SEBERANG PERAI, June 25 ― A three-way meeting involving the parents of a female student, the teacher who caned her for calling him names and the Johor Baru district education office will be held later today, Deputy Education Minister Teo Nie Ching said.
She said the Education Ministry will decide on the next course of action only after the meeting.
“A decision on what action to take will be made after the meeting today,” she told reporters after a work visit at the SJK (T) Permatang Tinggi here.
She was responding to questions on an incident in which a secondary school female student was allegedly caned by her teacher recently.
A short video clip of a woman, believed to be the student’s mother, berating the male teacher for caning the girl, has seen been shared widely on social media.
Pictures of the bruises on the girl’s arms and legs, allegedly from the caning, were also shared.
Teo confirmed the incident happened in a secondary school in Johor Baru earlier this month.
She added that caning of female students are not allowed, in accordance with the ministry’s circular dating back to 2003.
“Even caning for male students, only two areas are allowed, on the palm of the hand or the buttocks and only the head master or school principal has the authority to do so,” the deputy minister said.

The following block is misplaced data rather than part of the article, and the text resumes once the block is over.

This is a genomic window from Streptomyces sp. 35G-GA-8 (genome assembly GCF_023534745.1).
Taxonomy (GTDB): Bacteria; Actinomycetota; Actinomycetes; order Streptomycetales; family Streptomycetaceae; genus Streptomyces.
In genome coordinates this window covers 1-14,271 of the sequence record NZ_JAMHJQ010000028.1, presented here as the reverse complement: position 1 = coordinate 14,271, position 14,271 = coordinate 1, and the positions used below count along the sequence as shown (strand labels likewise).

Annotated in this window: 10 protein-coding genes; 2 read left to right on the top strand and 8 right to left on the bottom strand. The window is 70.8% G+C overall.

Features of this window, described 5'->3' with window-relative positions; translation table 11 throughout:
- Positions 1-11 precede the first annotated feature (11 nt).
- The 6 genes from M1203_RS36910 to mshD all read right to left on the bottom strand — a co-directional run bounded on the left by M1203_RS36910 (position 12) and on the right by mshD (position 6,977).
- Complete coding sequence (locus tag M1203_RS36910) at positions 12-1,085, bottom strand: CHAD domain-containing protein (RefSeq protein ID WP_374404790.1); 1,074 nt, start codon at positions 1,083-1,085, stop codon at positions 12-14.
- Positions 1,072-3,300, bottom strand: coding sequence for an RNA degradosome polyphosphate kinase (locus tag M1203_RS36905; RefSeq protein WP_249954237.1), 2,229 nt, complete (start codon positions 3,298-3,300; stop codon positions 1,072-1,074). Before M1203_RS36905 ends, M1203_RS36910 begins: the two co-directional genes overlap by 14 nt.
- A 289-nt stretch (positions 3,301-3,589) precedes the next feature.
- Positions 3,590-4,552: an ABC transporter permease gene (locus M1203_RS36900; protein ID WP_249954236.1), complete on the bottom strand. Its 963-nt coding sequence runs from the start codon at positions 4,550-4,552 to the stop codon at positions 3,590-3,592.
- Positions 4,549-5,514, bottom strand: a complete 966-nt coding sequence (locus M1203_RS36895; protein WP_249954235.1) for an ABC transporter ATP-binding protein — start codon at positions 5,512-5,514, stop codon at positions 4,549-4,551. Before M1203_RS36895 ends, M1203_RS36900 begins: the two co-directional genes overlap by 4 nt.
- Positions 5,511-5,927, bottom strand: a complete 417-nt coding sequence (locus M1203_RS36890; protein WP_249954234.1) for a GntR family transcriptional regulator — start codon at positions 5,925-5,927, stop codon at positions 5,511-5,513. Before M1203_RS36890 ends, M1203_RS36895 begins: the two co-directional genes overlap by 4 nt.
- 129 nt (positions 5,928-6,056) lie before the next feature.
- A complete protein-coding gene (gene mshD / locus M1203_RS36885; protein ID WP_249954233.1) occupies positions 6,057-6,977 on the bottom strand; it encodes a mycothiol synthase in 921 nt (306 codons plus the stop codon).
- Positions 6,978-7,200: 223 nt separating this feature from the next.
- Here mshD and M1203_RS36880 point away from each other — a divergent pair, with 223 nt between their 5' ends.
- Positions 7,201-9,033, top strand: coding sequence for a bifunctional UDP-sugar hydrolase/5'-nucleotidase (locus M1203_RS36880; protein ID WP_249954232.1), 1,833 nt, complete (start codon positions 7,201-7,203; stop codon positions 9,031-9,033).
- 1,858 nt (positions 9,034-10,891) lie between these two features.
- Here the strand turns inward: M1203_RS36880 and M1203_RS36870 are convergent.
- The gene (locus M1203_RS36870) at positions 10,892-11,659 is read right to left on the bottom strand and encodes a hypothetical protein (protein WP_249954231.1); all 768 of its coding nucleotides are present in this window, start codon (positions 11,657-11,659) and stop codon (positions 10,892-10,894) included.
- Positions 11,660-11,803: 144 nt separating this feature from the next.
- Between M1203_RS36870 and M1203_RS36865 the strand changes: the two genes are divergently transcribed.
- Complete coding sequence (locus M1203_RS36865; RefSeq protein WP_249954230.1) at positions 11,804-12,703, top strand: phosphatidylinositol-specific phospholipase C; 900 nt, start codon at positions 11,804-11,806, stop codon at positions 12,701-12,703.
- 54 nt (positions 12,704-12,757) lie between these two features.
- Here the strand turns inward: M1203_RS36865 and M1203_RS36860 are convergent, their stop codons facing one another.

She acknowledged that teaching is a tough job, but reminded teachers that it was their duty to inculcate love and mutual respect for each other.
“This incident shows that our teachers can sometimes have problems in controlling their emotions so we are ready to provide counselling services to teachers with emotional issues,” she said.
She said the incident highlighted the need for sex education to be taught as a subject to educate future generations about gender discrimination and name-calling.
In the short video clip that was shared on social media, the student’s mother can be heard berating the teacher for caning the girl and leaving her with bruises and welts for a name-calling misdemeanour.
It is believed that the student had called the teacher “ah kua” ― also spelt “ah qua” ― which means effeminate in the Hokkien dialect, before the caning
The teacher is seen defending himself, saying the girl only apologised after the caning and after a friend urged her to do so.